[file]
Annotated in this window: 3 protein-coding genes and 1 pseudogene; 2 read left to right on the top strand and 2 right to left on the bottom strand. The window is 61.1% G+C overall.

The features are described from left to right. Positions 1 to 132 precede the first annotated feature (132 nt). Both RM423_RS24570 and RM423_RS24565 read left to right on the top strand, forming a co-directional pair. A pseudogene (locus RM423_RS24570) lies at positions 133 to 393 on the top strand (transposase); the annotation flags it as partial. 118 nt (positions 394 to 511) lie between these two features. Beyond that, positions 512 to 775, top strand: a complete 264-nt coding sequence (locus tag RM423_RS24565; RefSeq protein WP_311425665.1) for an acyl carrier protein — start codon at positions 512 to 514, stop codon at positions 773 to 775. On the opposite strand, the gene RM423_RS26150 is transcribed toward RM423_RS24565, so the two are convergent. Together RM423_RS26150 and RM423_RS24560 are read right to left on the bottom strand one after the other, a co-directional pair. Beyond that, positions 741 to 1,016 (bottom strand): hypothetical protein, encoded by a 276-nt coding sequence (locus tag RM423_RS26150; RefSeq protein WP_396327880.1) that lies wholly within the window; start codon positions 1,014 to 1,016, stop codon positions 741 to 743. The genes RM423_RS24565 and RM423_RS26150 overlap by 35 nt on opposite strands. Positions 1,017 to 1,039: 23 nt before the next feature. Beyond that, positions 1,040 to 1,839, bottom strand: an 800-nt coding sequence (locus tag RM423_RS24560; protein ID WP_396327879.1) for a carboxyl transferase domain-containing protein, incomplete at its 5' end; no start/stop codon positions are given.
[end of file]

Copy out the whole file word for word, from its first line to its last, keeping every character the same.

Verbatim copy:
Annotated in this window: 3 protein-coding genes and 1 pseudogene; 2 read left to right on the top strand and 2 right to left on the bottom strand. The window is 61.1% G+C overall.

The features are described from left to right. Positions 1 to 132 precede the first annotated feature (132 nt). Both RM423_RS24570 and RM423_RS24565 read left to right on the top strand, forming a co-directional pair. A pseudogene (locus RM423_RS24570) lies at positions 133 to 393 on the top strand (transposase); the annotation flags it as partial. 118 nt (positions 394 to 511) lie between these two features. Beyond that, positions 512 to 775, top strand: a complete 264-nt coding sequence (locus tag RM423_RS24565; RefSeq protein WP_311425665.1) for an acyl carrier protein — start codon at positions 512 to 514, stop codon at positions 773 to 775. On the opposite strand, the gene RM423_RS26150 is transcribed toward RM423_RS24565, so the two are convergent. Together RM423_RS26150 and RM423_RS24560 are read right to left on the bottom strand one after the other, a co-directional pair. Beyond that, positions 741 to 1,016 (bottom strand): hypothetical protein, encoded by a 276-nt coding sequence (locus tag RM423_RS26150; RefSeq protein WP_396327880.1) that lies wholly within the window; start codon positions 1,014 to 1,016, stop codon positions 741 to 743. The genes RM423_RS24565 and RM423_RS26150 overlap by 35 nt on opposite strands. Positions 1,017 to 1,039: 23 nt before the next feature. Beyond that, positions 1,040 to 1,839, bottom strand: an 800-nt coding sequence (locus tag RM423_RS24560; protein ID WP_396327879.1) for a carboxyl transferase domain-containing protein, incomplete at its 5' end; no start/stop codon positions are given.